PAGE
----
I'm not a fan of php in its current state (though it has been improved upon since my first dealings with the language), and most definitely not a fan of a vast majority of already written php applications open source or otherwise, but the latter point is more an issue with those specific applications and their designs and integrations.  What I am referring to more so is that I was brough into an environment where it wasn't the same old same old.  Now I wouldn't have stayed were the job going to continually require php specifically and exclusively simply out of my desire at the time to branch out skill-set-wise.   I did know that while I don't consider myself a web developer, I would be required on more than one occasion to work on web applications and having come out of many back-end intensive positions wasn't sure if this is somewhere I'd want to remain.

These weren't to all be simple ones either, any moderately proficient web developer and non-web developer alike could figure a good many of these solutions out.   What really did it for me was that I would be required to not only work under a fairly frequent set of short deadlines due to the nature of the publishing industry as well as the time frame required to keep the site and features current.

The importance of all off these ramblings is this simple point.  Being experienced and disciplined as a Software Engineer/Developer/Architect, etc. ad nauseam helps me to know 'what' I need to do, and gives me insight as to how I might go about solving an issue.  It is however, the actual specifics which put those tidbits of understanding and knowledge into play which go outside a given comfort zone.  It is only then, when we find ourselves in unfamiliar territory, under threat of tight deadlines coupled with our own personal desires to do our best and produce code to which we are proud to associate our name.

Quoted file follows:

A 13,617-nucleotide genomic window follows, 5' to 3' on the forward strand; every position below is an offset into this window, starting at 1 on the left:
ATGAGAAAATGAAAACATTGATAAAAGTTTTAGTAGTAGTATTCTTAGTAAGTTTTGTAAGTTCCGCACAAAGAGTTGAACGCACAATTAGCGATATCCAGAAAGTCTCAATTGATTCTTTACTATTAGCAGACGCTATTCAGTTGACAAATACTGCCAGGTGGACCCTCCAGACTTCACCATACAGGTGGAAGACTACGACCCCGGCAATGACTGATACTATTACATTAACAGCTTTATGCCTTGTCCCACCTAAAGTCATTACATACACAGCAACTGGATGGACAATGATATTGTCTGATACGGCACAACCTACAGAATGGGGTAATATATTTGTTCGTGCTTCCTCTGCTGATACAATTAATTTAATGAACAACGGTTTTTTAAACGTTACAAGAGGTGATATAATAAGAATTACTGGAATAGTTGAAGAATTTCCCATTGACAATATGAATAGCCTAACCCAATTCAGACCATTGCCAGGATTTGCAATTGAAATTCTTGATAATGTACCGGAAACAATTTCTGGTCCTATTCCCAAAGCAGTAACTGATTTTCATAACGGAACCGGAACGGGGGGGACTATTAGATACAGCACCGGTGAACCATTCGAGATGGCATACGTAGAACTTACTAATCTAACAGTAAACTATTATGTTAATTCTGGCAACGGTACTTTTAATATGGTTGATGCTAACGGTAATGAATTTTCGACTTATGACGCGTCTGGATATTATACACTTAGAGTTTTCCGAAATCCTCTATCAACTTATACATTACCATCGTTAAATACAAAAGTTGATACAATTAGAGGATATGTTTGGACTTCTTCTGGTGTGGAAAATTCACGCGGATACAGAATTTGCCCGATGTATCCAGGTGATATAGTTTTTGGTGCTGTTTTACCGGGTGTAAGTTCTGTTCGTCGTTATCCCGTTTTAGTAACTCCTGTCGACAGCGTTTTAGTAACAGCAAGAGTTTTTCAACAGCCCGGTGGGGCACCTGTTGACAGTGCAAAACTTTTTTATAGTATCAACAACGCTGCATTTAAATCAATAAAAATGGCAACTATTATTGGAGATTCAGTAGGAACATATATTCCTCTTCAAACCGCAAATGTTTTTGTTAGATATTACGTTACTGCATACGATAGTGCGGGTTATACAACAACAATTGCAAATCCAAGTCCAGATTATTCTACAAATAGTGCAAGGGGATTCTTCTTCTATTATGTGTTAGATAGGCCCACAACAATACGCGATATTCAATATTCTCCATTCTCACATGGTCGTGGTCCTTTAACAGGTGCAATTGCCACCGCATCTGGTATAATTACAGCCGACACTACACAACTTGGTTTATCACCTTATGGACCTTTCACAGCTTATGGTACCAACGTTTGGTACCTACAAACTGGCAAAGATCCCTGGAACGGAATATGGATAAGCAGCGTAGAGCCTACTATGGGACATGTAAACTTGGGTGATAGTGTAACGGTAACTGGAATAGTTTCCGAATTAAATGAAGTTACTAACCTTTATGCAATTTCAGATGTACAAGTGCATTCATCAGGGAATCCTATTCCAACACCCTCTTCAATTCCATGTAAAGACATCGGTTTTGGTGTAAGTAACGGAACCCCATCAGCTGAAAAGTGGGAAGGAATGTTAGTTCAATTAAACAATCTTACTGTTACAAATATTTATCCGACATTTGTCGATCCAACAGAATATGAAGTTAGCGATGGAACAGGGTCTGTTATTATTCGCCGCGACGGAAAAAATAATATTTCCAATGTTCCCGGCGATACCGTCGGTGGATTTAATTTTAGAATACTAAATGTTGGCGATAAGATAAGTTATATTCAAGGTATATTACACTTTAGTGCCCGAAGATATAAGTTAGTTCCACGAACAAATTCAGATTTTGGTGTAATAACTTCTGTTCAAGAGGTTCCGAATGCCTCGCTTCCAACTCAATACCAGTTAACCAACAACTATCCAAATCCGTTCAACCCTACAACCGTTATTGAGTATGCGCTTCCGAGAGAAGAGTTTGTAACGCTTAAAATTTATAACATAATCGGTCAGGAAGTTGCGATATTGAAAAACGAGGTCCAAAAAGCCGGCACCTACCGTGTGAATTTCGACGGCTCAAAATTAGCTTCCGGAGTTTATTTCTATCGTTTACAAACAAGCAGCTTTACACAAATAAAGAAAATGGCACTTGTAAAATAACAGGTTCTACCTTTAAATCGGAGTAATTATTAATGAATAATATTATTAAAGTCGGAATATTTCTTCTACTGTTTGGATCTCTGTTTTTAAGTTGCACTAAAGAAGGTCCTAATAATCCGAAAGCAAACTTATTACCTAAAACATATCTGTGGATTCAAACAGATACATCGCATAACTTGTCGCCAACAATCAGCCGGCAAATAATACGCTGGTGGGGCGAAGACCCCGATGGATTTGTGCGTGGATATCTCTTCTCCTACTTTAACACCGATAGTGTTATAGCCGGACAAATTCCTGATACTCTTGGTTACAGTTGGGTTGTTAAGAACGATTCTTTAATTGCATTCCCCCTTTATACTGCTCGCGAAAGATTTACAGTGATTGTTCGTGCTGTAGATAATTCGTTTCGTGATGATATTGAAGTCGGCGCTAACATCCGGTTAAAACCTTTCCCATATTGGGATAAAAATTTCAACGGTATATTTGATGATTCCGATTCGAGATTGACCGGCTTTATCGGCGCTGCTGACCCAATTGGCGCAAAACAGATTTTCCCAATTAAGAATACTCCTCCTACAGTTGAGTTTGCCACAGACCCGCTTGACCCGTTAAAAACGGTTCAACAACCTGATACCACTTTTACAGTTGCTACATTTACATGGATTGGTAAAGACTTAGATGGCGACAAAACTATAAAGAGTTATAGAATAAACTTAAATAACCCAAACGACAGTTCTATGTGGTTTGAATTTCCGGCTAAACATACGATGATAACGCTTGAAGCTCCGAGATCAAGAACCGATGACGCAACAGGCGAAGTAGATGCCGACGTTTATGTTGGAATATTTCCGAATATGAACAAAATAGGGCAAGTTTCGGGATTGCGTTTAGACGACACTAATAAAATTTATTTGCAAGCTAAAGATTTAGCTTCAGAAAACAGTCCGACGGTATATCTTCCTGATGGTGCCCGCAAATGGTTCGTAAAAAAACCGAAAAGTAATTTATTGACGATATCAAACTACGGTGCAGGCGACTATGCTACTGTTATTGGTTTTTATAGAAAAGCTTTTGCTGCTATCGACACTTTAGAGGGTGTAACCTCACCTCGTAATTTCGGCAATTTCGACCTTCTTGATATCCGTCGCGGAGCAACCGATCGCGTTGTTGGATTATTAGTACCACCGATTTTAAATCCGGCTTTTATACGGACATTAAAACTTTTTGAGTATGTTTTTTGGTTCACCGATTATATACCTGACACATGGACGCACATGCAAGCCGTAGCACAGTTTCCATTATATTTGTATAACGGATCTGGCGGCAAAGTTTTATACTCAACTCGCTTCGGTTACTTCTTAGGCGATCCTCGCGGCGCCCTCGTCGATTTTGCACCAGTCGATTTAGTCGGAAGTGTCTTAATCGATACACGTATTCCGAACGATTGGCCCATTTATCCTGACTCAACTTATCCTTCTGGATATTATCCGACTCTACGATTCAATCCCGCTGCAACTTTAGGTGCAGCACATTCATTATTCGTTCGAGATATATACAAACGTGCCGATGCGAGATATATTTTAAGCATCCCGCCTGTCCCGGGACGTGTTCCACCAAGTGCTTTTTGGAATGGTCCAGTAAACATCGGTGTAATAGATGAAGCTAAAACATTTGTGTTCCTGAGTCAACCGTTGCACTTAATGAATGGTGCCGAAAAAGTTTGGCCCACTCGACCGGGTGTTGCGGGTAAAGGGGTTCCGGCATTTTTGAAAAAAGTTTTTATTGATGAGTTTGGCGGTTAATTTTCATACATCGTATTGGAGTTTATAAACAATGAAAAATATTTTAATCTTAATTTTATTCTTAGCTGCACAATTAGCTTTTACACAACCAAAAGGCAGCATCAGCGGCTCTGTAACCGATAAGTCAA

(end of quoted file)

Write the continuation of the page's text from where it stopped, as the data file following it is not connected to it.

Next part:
I know that earlier in my career there were times (albeit very few, which I can honestly say) that I too fell into this 'comfort zone'.  I found out though, that this comfort zone is boring and causes one to stagnate.  We code because we love it.  Coding and problem solving is in our blood, and in our hearts.  It is how we look at the world and as such isn't something from which we can remove ourselves.  

If you only know low-level languages, learn a high level language.  If you only work in functional programming paradigms, learn object or aspect oriented ones.  If you only work with interpreted languages, learn compiled langauges, etc.  I'm not saying give up your current lingua franca, I'm simply saying expand your horizons.  The more ways you have of looking at, describing and ultimately understanding a given problem, the more ways you have to solve said problem.  This doesn't solely benefit you, it benefits everyone for whom your code will be written and utilised. 

You knowledge needs to be a living, dynamic pool of information, not a static, never changing one and the way to ensure that is to aggressively fight off the status quo.  Be aggressive, absorb all that you can.  The best way to do this isn't by dipping your toes into the shallow end of the kiddie pool, it is accomplished by putting on your goggles and climbing that high dive, plunging in head first.  

Take a chance for once, you might just learn something.  

Till next time..